Ryan Braun has not homered since June 14, a stretch of nine games.
Before that blast, Braun went through an 11-game homerless span. Together, those streaks have resulted in a two home run month so far in June, after the Milwaukee Brewers slugger tallied just a pair in May as well.
It’s not the worst low power stretch of Braun’s career. In fact, just last year he managed just two home runs in May and none the rest of the season. But it is a cause for concern.
Early in the season, the health of Braun’s thumb was a major question mark. He seemed to answer those questions, though, by hitting six home runs and slugging .600 over his first 20 games of the year.
But then he went on the disabled list with an oblique injury. Over 38 games since his return, Braun has put the ball over the fence just four times while slugging .428 with 17 extra-base hits and 32 strikeouts.
Braun is in a significant slump, and he’s said that he wants to hit his way out of it. But that slump dates back more than two months.
Going back over his last 100 games, Braun has connected for just 12 home runs, 25 doubles and five triples while batting .285/.344/.473, well below his career slash line of .310/.379/.551.
What’s causing the slump?
Some critics might point to Braun’s positive drug test in 2011 and say the drop off in power is related. Not likely.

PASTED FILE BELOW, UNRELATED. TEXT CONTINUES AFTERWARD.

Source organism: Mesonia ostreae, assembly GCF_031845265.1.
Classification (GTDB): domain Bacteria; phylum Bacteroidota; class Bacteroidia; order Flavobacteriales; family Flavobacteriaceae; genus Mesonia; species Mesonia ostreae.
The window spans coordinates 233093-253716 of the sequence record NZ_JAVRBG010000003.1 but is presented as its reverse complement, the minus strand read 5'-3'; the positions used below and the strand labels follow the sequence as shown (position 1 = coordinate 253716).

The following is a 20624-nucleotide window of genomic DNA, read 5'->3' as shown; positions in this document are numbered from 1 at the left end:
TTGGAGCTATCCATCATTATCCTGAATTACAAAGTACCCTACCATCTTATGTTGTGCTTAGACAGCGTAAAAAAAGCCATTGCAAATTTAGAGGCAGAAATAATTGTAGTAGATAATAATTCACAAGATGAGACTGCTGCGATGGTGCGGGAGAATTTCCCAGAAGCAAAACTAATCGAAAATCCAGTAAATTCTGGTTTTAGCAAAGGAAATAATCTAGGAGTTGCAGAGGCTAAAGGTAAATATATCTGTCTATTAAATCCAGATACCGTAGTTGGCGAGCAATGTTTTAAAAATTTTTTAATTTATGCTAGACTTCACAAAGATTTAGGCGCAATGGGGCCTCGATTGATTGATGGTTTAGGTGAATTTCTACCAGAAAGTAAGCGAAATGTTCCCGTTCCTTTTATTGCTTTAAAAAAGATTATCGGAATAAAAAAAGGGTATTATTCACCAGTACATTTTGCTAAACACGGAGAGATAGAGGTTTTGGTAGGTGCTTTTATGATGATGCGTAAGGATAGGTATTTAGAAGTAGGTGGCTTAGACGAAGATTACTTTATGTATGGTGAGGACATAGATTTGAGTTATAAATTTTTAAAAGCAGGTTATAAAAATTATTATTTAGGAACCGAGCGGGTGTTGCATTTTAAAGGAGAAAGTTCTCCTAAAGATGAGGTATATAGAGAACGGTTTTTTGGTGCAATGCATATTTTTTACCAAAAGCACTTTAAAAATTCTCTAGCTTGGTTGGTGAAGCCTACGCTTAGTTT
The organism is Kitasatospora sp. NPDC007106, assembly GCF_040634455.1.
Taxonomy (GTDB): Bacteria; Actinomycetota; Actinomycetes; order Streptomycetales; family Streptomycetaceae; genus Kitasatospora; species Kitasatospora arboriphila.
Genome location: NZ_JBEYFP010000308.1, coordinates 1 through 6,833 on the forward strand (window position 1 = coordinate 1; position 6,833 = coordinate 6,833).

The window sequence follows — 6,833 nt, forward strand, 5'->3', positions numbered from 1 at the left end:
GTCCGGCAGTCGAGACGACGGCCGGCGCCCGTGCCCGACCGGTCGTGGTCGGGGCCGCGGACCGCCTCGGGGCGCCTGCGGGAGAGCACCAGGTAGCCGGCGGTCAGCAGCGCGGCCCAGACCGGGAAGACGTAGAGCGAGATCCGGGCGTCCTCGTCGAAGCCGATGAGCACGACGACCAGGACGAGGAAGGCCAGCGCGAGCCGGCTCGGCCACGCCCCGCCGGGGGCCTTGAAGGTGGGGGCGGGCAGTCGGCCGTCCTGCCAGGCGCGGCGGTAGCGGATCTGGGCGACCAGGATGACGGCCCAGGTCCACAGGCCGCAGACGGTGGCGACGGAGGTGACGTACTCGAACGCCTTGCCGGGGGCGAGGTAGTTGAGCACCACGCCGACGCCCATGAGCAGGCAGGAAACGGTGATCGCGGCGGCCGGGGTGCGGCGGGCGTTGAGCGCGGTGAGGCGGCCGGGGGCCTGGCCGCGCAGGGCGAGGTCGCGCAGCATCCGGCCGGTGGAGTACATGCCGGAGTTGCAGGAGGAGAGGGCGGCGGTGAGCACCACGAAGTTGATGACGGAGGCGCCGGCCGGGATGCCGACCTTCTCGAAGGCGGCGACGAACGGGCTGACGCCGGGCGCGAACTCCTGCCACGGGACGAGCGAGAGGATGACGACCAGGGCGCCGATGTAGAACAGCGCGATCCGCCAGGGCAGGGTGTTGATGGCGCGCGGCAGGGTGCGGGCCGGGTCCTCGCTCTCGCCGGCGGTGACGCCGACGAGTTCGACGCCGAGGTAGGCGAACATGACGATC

Can it be attributed to the thumb injury? Not entirely, but it’s certainly played a major role. More importantly, if the thumb is becoming an issue again, letting Braun swing his way out of the slump isn’t likely to be effective.
onathan Lucroy is unlikely to start the All-Star Game.
But he very well could be the National League MVP.
Despite outperforming all other catchers by a wide margin, Lucroy is a longshot to be voted in by the fans. Instead, he’ll have to rely on his fellow players or Cardinals manager Mike Matheny to select him for the NL squad.
Meanwhile on the field, Lucroy has been the Milwaukee Brewers’ best player and among the NL elite.
Lucroy is batting .341/.405/.536 with eight home runs, 34 RBIs and a league-best 89 hits and 28 multi-hit games. Entering Wednesday, he had a WAR of either 3.9 or 3.4 — depending on your source — both of which rank third-best in the NL and considerably better than that of any other catcher in the majors.
Lucroy also is one of the best defensive catchers in baseball, especially in the art of pitch framing.
And if all that weren’t enough, he also showed Tuesday night how he can come through in the clutch.
After reliever Evan Marshall loaded the bases by drilling slugger Ryan Braun, the first pitch Lucroy saw from Brad Ziegler was crushed over the fence for an emphatic go-ahead grand slam. It turned out to be the game-winner, while making Arizona manager Kirk Gibson look silly in the process.
Lucroy may not be an All-Star starter. But he and the Brewers have their eyes on much bigger prizes.
No pitcher has given up more home runs this season than Marco Estrada. And it’s not even close.